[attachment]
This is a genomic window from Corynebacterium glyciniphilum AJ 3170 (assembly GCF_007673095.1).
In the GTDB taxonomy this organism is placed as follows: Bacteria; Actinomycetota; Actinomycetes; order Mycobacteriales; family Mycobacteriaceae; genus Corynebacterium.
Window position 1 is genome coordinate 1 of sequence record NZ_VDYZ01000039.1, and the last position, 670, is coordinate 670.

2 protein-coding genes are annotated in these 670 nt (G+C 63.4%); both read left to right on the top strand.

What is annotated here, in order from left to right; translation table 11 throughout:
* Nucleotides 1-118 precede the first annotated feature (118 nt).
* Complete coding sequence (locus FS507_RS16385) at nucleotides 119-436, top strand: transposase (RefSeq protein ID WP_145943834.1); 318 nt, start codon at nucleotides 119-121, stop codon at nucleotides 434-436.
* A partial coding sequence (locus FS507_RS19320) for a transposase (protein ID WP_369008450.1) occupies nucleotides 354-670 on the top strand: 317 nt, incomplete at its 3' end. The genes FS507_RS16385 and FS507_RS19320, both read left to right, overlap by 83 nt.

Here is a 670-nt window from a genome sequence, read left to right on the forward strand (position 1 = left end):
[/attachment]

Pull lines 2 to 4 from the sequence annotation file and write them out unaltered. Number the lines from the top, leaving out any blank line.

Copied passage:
In the GTDB taxonomy this organism is placed as follows: Bacteria; Actinomycetota; Actinomycetes; order Mycobacteriales; family Mycobacteriaceae; genus Corynebacterium.
Window position 1 is genome coordinate 1 of sequence record NZ_VDYZ01000039.1, and the last position, 670, is coordinate 670.

2 protein-coding genes are annotated in these 670 nt (G+C 63.4%); both read left to right on the top strand.